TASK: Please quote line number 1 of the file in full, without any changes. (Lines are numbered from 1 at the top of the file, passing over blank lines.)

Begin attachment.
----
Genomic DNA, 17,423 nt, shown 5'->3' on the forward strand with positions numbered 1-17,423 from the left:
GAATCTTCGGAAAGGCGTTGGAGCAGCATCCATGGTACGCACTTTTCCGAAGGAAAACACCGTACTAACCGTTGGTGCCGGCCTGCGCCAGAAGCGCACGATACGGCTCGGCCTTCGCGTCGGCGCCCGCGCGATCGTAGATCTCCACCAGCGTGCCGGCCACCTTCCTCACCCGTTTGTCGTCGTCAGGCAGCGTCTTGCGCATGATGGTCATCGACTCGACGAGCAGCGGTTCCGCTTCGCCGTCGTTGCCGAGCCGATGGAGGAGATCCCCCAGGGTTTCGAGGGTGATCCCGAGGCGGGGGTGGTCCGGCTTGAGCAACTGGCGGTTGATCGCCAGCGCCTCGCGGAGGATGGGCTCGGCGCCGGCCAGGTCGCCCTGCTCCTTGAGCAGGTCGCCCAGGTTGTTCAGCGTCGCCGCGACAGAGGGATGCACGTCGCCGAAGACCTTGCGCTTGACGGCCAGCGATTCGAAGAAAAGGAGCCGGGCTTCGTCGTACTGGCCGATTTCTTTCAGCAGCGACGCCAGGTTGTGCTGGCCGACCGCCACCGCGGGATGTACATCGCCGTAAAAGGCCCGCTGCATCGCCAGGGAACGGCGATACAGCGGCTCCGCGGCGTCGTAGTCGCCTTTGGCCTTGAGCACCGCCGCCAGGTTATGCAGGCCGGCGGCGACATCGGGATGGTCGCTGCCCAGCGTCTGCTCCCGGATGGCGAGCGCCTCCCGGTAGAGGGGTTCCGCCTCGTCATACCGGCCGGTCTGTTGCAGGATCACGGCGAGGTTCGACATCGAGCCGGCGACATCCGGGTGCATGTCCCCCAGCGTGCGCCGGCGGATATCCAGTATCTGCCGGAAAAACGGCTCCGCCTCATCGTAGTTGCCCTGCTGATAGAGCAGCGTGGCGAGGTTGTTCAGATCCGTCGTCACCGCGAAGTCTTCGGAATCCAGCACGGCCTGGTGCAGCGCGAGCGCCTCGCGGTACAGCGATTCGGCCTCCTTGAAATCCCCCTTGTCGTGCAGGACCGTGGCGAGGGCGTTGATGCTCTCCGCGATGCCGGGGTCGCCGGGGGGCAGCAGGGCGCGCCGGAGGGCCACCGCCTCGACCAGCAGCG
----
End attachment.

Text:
Genomic DNA, 17,423 nt, shown 5'->3' on the forward strand with positions numbered 1-17,423 from the left: